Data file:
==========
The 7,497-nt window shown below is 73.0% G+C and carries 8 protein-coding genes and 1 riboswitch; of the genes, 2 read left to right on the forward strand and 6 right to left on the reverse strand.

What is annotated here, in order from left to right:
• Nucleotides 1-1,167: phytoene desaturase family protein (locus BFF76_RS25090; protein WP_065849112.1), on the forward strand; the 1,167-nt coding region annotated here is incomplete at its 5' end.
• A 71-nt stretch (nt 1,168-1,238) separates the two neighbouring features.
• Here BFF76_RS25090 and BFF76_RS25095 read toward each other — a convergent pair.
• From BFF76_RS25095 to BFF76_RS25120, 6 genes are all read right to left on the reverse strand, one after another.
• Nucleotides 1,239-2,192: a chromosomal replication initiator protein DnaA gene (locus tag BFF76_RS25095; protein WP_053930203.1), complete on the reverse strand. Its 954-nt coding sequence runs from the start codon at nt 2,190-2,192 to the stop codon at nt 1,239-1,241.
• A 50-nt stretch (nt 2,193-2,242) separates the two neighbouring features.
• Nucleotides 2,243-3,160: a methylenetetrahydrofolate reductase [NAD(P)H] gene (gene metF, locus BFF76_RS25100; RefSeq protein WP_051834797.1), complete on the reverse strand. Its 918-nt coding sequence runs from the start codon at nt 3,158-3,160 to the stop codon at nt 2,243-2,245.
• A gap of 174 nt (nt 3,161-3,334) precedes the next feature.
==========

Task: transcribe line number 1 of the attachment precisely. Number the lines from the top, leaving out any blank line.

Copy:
The 7,497-nt window shown below is 73.0% G+C and carries 8 protein-coding genes and 1 riboswitch; of the genes, 2 read left to right on the forward strand and 6 right to left on the reverse strand.